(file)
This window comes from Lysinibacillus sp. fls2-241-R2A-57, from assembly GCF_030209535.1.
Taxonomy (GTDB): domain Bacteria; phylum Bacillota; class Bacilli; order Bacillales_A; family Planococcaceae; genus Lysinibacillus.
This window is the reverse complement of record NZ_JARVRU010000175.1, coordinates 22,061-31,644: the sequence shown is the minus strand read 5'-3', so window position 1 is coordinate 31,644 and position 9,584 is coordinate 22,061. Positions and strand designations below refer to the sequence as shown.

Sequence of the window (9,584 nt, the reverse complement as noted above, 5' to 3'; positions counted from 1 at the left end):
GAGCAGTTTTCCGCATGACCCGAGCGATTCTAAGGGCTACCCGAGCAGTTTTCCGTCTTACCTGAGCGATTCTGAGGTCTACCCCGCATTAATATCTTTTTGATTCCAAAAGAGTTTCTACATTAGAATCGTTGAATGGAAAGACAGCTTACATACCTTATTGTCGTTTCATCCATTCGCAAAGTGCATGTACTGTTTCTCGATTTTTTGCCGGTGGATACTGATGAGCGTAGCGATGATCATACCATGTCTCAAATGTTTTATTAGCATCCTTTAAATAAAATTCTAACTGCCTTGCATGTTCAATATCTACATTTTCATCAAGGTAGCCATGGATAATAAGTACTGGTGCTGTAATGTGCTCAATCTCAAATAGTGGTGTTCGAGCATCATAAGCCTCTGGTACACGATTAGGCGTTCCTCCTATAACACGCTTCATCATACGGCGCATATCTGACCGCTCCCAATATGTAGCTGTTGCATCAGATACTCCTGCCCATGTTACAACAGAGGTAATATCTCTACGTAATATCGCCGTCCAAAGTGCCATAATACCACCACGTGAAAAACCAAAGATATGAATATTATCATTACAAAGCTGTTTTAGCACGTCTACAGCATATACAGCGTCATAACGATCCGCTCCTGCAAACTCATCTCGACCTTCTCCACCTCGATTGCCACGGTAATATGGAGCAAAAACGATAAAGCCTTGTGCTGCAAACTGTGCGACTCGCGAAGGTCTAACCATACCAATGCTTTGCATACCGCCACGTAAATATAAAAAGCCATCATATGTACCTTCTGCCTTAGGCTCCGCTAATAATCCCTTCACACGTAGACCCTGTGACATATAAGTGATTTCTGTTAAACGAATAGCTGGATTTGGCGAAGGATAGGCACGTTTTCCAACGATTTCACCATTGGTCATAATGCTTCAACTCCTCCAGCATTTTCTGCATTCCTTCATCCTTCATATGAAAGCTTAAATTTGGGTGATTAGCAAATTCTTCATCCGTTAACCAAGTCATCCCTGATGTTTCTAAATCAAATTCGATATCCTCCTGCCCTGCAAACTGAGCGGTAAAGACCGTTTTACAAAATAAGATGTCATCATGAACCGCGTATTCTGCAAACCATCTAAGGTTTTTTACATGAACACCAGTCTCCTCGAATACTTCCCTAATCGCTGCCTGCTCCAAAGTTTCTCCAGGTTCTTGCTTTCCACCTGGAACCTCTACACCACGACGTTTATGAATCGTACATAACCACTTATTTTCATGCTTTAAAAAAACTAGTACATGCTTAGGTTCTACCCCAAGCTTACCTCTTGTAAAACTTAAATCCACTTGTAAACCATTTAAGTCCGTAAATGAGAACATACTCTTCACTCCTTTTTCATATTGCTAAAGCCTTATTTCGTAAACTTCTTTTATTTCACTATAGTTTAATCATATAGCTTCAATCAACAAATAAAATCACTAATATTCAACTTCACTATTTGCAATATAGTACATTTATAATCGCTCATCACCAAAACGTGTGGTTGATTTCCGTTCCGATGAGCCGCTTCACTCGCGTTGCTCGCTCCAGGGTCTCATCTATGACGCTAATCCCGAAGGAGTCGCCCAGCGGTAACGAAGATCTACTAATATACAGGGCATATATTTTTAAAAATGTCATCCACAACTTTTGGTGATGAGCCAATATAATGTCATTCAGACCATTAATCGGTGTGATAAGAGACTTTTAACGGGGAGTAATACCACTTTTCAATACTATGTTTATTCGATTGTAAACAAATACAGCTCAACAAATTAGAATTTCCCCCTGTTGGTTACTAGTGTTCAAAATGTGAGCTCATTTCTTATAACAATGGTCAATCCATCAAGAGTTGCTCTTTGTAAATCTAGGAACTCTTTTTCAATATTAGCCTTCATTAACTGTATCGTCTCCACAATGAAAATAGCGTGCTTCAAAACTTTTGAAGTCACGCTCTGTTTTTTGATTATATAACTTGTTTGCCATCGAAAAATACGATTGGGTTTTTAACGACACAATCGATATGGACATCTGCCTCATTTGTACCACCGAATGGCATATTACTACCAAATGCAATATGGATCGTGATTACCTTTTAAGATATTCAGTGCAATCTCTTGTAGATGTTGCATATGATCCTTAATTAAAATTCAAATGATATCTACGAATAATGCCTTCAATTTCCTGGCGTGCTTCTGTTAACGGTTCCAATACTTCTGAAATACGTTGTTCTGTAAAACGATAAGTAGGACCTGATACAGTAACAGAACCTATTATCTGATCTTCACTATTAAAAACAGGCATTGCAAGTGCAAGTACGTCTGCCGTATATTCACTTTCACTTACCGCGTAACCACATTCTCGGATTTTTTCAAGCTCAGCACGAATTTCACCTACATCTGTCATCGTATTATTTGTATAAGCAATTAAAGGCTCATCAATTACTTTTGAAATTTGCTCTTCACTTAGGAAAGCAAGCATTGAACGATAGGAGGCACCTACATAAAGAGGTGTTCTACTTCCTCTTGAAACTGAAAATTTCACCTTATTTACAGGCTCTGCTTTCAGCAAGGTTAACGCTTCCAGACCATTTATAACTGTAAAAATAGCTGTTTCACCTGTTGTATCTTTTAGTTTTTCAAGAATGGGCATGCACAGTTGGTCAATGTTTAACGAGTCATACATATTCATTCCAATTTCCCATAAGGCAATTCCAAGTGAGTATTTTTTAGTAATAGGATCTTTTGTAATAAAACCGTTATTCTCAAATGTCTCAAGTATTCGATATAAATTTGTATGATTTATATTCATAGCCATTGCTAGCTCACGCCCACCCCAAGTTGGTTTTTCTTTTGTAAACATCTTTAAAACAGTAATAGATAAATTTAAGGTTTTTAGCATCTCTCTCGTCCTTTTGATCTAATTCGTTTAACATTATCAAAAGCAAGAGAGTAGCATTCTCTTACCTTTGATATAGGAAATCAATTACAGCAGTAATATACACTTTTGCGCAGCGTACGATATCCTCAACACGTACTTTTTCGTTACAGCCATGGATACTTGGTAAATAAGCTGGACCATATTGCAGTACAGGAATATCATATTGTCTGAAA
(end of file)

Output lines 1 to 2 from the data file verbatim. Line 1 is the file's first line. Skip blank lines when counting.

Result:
This window comes from Lysinibacillus sp. fls2-241-R2A-57, from assembly GCF_030209535.1.
Taxonomy (GTDB): domain Bacteria; phylum Bacillota; class Bacilli; order Bacillales_A; family Planococcaceae; genus Lysinibacillus.